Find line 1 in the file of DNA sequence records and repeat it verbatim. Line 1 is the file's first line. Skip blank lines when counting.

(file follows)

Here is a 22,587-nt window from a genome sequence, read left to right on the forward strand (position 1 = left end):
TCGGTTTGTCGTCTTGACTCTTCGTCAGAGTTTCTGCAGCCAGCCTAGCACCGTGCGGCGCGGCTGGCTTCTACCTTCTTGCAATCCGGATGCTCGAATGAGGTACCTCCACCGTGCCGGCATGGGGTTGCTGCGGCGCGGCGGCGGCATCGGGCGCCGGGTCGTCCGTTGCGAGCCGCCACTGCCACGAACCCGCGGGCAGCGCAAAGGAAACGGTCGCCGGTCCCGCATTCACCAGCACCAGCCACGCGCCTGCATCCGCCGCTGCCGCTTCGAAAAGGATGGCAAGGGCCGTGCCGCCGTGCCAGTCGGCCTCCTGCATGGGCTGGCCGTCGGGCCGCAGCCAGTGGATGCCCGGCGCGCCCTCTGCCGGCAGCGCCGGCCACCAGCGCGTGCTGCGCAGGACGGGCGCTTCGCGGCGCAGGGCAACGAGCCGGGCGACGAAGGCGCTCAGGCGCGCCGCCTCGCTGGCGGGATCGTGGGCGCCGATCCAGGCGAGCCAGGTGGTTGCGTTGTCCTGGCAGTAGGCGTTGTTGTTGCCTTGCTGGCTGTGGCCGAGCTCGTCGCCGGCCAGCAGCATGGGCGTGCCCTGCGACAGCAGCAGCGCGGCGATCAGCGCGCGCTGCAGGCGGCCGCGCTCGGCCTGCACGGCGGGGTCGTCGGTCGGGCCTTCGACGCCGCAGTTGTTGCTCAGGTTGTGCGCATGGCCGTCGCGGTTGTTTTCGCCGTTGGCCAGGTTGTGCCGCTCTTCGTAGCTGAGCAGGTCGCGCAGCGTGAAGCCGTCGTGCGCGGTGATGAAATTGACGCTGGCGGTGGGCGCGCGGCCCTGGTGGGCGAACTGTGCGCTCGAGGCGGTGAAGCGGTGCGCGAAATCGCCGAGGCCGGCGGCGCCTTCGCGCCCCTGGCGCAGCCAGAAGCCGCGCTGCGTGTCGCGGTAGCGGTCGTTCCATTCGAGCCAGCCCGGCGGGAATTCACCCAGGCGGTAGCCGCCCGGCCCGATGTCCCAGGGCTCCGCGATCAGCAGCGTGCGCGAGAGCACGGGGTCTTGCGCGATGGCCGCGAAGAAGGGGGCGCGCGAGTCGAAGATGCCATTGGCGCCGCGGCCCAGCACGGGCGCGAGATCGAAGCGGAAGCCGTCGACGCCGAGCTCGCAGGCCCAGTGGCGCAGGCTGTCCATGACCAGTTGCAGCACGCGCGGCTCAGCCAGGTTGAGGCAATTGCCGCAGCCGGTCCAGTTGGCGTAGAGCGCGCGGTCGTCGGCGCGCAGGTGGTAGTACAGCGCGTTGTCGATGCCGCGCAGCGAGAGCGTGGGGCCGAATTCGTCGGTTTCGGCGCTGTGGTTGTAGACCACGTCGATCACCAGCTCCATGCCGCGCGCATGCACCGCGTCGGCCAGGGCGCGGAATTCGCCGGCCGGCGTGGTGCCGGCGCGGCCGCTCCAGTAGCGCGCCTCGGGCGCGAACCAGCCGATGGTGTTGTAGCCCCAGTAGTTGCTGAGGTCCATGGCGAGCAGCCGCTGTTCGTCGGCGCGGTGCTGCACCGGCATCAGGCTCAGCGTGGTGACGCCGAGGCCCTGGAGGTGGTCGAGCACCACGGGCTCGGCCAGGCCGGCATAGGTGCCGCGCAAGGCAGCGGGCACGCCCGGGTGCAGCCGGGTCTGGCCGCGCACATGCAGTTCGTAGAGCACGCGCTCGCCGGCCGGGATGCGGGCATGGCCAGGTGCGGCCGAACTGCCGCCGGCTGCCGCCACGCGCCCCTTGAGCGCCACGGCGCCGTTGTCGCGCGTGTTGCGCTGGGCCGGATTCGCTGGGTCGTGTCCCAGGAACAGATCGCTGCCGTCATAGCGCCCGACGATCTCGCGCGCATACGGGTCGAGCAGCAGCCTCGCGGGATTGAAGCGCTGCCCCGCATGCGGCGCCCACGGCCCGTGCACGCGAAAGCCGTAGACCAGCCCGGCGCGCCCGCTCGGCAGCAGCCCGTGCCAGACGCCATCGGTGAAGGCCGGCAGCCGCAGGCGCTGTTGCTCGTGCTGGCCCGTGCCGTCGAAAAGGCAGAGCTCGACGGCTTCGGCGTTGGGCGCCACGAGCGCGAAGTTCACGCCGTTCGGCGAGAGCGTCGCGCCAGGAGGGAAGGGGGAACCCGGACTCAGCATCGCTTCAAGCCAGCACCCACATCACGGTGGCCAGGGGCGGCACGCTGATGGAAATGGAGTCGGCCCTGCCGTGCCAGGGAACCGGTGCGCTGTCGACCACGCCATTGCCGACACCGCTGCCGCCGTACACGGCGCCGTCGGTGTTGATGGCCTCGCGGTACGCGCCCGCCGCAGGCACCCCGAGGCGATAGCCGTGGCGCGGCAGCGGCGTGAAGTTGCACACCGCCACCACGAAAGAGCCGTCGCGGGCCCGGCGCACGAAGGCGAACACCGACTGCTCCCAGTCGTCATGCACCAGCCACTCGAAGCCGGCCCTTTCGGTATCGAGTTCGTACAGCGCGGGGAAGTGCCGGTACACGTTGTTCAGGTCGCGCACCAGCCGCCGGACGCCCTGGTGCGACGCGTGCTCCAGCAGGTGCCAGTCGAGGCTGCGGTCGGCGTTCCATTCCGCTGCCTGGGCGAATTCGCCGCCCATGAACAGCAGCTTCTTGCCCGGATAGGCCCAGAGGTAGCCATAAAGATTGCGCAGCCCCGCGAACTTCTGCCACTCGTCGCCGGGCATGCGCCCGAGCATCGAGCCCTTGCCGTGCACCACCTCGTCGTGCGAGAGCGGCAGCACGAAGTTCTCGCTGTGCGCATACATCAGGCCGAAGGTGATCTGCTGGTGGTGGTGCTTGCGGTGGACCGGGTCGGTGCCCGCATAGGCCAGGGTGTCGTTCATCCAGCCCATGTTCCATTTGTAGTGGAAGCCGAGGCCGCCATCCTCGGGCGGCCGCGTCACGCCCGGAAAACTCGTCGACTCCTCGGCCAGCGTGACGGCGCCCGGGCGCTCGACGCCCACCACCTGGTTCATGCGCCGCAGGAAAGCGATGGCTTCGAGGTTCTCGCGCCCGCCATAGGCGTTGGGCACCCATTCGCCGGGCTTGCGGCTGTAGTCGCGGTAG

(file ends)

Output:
Here is a 22,587-nt window from a genome sequence, read left to right on the forward strand (position 1 = left end):